In Gurgaon, all roads lead to the bank | gurgaon | Hindustan Times
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In Gurgaon, all roads lead to the bank

Residents started queuing up outside banks since early morning to exchange Rs500 and Rs1,000 notes

gurgaon Updated: Nov 11, 2016 01:26 IST
Abhishek Behl
Public and private banks were swamped on Thursday with people looking to exchange Rs. 500 and Rs. 1,000 notes.
Public and private banks were swamped on Thursday with people looking to exchange Rs. 500 and Rs. 1,000 notes.(Parveen Kumar/HT Photo)

Residents started queuing up outside banks across Gurgaon since early Thursday morning to exchange notes of Rs500 and Rs1,000 demonetized by the government on Tuesday evening. The move also had a considerable impact in the city’s markets where most of the businesses were starved of customers.

To take stock of the situation, the district administration also a held a meeting with bankers in the evening to discuss measures with regard to exchange of Rs500 and Rs1,000 notes with new notes of Rs500 and Rs2,000, and to ensure that adequate steps were taken so that customers don’t face any problems.

With Gurgaon being a corporate hub, bankers suggested that more currency be supplied to city branches by the Reserve Bank of India to meet the high demand.

Earlier, long queues started forming from 7am itself outside bank branches in Palam Vihar, Civil Lines, Sector 22, Sector 31 and in most upmarket areas including MG Road, DLF City, Sushant Lok and Sohna Road across the national highway. The numbers kept on rising throughout the day and large crowds persisted even at closing hours.

To manage the rush, Gurgaon police had deployed personnel at the branches and kept PCR vans on regular patrol.

Despite banks deploying extra staff and counters, customers had to wait for almost two to three hours in queues as it took a minimum of 10 to 15 minutes to complete a single transaction. There was also confusion with regard to the documents and forms to be submitted for exchange of notes. Most banks did not provide photo-copying facility.

To manage the crowd, the State Bank of India branch in Palam Vihar issued 20 tokens at a time. Meanwhile, at the Punjab National Bank branch in Civil Lines, notes could not be changed in the morning and bank officials only deposited cash from customers.

“We came in the morning and had to return, but the notes were exchanged later in the afternoon,” said Vijay Kumar, a trader from Sadar Bazar.

The Canara Bank branch on Gurudwara Road near Sohna Chowk had posted guards at the entrance besides setting up three counters to deposit cash and two additional counters to exchange notes. Deposit forms and other information were also made available.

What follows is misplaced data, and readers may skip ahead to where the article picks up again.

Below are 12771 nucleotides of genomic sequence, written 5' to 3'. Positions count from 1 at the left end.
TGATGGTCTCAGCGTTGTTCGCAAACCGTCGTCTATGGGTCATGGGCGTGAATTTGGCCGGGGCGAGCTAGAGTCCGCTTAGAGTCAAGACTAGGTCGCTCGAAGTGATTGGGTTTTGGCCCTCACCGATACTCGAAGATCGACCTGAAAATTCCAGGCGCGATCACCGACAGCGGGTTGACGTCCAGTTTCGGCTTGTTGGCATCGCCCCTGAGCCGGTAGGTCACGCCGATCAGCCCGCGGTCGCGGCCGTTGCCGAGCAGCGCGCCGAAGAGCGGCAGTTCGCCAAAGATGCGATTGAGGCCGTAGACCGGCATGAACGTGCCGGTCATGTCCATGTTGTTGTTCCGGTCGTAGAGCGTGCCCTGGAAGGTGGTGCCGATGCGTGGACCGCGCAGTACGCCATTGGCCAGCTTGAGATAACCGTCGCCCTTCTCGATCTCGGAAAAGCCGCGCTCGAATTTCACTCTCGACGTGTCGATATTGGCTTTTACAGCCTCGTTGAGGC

Due to the rush, some branches ran out of cash within hours. A bank customer, Manoj Khera, tweeted, “11.27 am cash finished at HDFC_bank sector 51 Gurgaon”.

At branches of Kotak Mahindra Bank and the SBI in Sector 31, new notes were exhausted by 2pm.

“The bank has given me a token and asked to come back on Friday to complete the transaction,” rued Sukhchain Kaur of Sector 31.

The lack of information and sheer numbers were also overwhelming. “I am running a high fever, but still came to exchange notes as there is no cash to buy medicines and food,” said Paramjeet Kour, complaining that the forms needed for the exchange were not available.

A majority of people HT spoke to in Gurgaon said the demonetization had inconvenienced them, but they supported the government’s crackdown on black money.

“This is the right decision at the right time. There will be some inconvenience for the common man, but it will help the country in the long run,” said TN Wali, a senior citizen from Palam Vihar.

However, migrant workers from Uttar Pradesh and Bihar were left confused. “I am a contractor and get paid only in notes of large denominations, which are now useless. What should I do?” said Ram Chander, who is from Bareilly in UP. He also wondered how much money he could send home.

Meanwhile, in the city markets, vendors too approached cash transactions with caution. A dosa vendor in Sector 31 was seen asking customers whether they had change even before they ordered food. However, petrol pumps in the city did good business as they were allowed to accept the Rs500 and Rs1,000 notes.